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The Secret Story Of The Wright Brothers Using A Bike To Fly The First Plane
And 3 ideas from their success to steal for yourself
On December 17th 1903, the Wright brothers made the first successful motor-powered flight in history.
They beat out people all over the country who were experts in engineering, aeronautics and even funded with grants from the government.
So how did they do it?
It all starts with their knowledge of bicycles.
The Standard Bicycle & The Bike Boom
The standard bicycle was invented in the late 1800s and kicked off a bike craze across the country.
It was an enormous upgrade from the “penny-farthing” bike, which routinely launched riders head-first over the handlebars.
The addition of a chain drive, gear ratio and equal sized wheels made standard bikes much safer and more popular.
In 1892, the Wright brothers purchased their first bicycles, entered races and quickly became fanatics in the sport.
They began taking their bicycles apart, making minor adjustments for improvement and testing them out on the road.
Seeing them at work in their backyard, people in town started bringing them their own bikes for maintenance and repair.
The brothers were constantly making bicycles more maneuverable and aerodynamic, giving the rider a feeling of complete control.
With their knowledge exploding thanks to so much hands-on testing and feedback, they decided to open their own bicycle shop, Wright Cycle Co. in Dayton, Ohio.
They even started manufacturing their own line of bicycles.
The Idea To Fly
In 1896, Wilbur Wright read an article on the growing field of aviation.
Over the next few years, newspapers filled with stories of the exploding race to create the first motored flying machine.
As the brothers paid more and more attention to the pursuit of flight, they noticed one major flaw in everyone’s approach:
Everyone building planes overvalued the importance of stability.
The pioneers in aviation thought of an aircraft in terms of a ship floating through air.
Because of their knowledge of bike maintenance and handling, the Wright brothers knew thinking of a plane like a ship was the wrong analogy.
Ships are built to move in as stable and straight a manner as possible. Any movement side to side is too dangerous.
A bike is inherently un-stable. It’s the rider who learns how to keep the bike in a secure position and steer it by leaning side to side.
The Wright brothers saw a plane the same way.
Entering The Race For Flight
The Wright brothers used all their (limited) profits from the bicycle shop to enter the race for flight and moved to Kitty Hawk, North Carolina.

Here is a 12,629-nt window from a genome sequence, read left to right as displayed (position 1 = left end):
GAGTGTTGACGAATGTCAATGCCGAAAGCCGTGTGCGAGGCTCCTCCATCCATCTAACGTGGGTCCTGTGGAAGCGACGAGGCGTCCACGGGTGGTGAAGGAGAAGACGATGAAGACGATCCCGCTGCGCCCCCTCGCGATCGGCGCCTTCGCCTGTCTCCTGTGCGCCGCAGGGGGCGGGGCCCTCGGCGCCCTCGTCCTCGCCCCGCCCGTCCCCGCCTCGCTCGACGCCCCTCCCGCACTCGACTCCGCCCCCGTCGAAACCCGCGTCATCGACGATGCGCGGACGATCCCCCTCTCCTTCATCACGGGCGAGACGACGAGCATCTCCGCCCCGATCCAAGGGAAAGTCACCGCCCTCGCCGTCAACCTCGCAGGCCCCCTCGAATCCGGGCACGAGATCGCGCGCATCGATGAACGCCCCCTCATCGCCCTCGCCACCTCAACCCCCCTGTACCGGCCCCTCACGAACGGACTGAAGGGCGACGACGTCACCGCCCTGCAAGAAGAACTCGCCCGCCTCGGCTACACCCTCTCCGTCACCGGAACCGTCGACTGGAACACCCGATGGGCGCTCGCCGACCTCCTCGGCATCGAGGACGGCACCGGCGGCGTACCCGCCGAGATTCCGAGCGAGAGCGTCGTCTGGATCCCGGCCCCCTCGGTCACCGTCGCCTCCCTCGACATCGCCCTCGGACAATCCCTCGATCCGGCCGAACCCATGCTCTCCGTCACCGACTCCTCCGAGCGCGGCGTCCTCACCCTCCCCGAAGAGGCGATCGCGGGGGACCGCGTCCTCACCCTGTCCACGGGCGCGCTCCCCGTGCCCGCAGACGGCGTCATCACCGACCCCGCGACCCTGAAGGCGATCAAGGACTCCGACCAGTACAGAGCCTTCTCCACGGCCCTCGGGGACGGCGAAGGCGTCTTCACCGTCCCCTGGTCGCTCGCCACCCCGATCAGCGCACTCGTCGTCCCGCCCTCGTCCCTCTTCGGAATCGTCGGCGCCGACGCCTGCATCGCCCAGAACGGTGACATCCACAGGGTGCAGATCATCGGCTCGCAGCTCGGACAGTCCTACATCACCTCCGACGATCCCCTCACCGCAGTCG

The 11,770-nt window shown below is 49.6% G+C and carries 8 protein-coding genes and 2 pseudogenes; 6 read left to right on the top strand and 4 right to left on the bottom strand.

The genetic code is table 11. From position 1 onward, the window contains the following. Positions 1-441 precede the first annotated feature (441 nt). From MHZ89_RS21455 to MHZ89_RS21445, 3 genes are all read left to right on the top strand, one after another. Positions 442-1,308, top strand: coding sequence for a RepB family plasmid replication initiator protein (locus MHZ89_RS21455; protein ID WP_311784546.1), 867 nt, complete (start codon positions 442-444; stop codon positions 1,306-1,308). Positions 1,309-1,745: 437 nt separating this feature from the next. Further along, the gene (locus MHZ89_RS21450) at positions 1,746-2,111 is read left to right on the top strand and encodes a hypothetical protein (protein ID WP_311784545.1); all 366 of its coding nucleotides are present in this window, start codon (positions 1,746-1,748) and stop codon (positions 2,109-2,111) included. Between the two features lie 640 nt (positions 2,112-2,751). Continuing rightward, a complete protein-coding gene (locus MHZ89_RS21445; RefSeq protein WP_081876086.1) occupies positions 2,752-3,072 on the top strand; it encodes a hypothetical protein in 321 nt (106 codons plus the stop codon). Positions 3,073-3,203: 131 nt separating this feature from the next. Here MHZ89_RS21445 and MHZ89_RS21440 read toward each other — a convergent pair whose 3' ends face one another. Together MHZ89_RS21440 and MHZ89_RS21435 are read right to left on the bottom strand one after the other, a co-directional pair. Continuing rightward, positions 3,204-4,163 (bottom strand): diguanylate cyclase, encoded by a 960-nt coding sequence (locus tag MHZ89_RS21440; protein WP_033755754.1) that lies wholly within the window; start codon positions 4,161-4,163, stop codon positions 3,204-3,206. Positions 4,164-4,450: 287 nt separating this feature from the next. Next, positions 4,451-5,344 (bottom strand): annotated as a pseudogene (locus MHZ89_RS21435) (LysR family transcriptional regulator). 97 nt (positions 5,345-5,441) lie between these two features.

Kitty Hawk was the site of the strongest winds in the United States and gave them a chance to test engineless gliders on the sandy dunes of the beach.
Meanwhile, their rivals in the race were completely focused on the engine, barely getting off the ground and not getting any reps actually flying.
Using their knowledge of bicycles, the brothers slowly tweaked their wing design to allow for maximum control over turning and banking, as if they were flying a bicycle.
They decided to add the engine last and had a mechanic from their bicycle shop build a much lighter (and less expensive) engine than what their rivals were using.
The First Flight
On December 17th, 1903, Wilbur piloted their flying machine at Kitty Hawk for 59 seconds.
It was the first manned, controlled and powered flight in history.
For the other competitors in the race, it was a complete mystery how two men without any engineering or aeronautic experience or financial backing had managed to get there first.
3 Summary Ideas
Life is much more like a bicycle and a plane than a ship.
It is the rider or pilot’s responsibility to keep their machine secure and balanced amongst constantly changing conditions.
You have to be able to flow and adapt.
You only learn with reps
The Wright brother’s won the race for flight because they got reps flying.
While their rivals were focusing on getting off the ground, the Wright brothers were focusing on staying in the air.
They reversed their order of operations so they could get reps on what mattered most.
Broader knowledge creates a more insight
The Wright brother’s success in aviation stemmed from practical knowledge in bicycle mechanics and handling.
They saw the obstacle of flight completely differently than their rivals.
Their broad perspective and knowledge in a different field helped them realize insights that made the whole thing possible.